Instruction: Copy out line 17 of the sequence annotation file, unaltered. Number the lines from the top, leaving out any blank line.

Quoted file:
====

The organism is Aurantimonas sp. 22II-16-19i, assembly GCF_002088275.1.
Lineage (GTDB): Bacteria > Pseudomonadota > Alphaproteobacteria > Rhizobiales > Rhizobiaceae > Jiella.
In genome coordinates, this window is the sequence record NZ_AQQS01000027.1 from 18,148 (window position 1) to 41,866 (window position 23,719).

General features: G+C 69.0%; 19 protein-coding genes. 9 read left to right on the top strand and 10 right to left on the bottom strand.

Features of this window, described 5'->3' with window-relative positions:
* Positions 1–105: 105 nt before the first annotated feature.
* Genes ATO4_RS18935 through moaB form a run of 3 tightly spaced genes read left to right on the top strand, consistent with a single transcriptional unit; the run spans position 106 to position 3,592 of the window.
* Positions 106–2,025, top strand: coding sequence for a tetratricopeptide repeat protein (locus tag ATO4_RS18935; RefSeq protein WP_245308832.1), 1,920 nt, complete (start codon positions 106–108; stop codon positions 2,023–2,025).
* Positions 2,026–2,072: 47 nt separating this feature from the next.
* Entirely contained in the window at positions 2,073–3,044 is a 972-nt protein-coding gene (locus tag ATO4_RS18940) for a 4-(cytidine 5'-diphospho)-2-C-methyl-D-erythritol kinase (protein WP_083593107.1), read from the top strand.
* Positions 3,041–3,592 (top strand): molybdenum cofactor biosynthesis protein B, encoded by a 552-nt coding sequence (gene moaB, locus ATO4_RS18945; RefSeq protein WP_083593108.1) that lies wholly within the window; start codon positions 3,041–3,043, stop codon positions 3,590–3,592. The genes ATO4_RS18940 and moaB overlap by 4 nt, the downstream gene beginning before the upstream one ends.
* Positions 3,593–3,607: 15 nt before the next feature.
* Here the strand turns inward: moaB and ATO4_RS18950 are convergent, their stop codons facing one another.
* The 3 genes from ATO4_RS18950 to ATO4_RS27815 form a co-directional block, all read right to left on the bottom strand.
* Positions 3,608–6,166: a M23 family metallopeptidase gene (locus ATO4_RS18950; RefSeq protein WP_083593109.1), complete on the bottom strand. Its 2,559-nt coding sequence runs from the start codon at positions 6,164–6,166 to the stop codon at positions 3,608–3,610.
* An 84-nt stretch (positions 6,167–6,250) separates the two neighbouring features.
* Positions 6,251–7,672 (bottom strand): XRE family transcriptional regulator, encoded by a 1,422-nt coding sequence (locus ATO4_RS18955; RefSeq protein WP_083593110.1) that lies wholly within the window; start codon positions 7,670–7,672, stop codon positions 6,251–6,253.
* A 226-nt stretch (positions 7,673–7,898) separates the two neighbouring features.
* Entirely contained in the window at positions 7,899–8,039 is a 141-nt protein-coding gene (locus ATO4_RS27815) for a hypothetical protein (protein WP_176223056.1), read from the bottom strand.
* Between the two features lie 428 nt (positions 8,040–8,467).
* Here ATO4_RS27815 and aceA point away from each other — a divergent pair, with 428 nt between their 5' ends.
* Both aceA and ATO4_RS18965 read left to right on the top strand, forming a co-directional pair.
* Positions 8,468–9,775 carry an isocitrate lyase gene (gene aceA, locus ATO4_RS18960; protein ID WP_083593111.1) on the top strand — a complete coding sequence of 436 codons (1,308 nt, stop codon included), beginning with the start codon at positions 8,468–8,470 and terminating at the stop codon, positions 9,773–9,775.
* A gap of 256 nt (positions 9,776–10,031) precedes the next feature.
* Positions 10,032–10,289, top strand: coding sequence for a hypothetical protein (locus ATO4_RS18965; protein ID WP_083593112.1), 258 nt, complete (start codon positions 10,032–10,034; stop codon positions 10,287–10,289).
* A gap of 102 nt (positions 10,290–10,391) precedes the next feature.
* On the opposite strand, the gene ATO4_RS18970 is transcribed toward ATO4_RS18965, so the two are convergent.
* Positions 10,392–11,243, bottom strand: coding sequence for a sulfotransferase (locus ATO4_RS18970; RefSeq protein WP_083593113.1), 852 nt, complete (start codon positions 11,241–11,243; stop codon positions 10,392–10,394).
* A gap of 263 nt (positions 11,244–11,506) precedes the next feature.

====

* Positions 6,251–7,672 (bottom strand): XRE family transcriptional regulator, encoded by a 1,422-nt coding sequence (locus ATO4_RS18955; RefSeq protein WP_083593110.1) that lies wholly within the window; start codon positions 7,670–7,672, stop codon positions 6,251–6,253.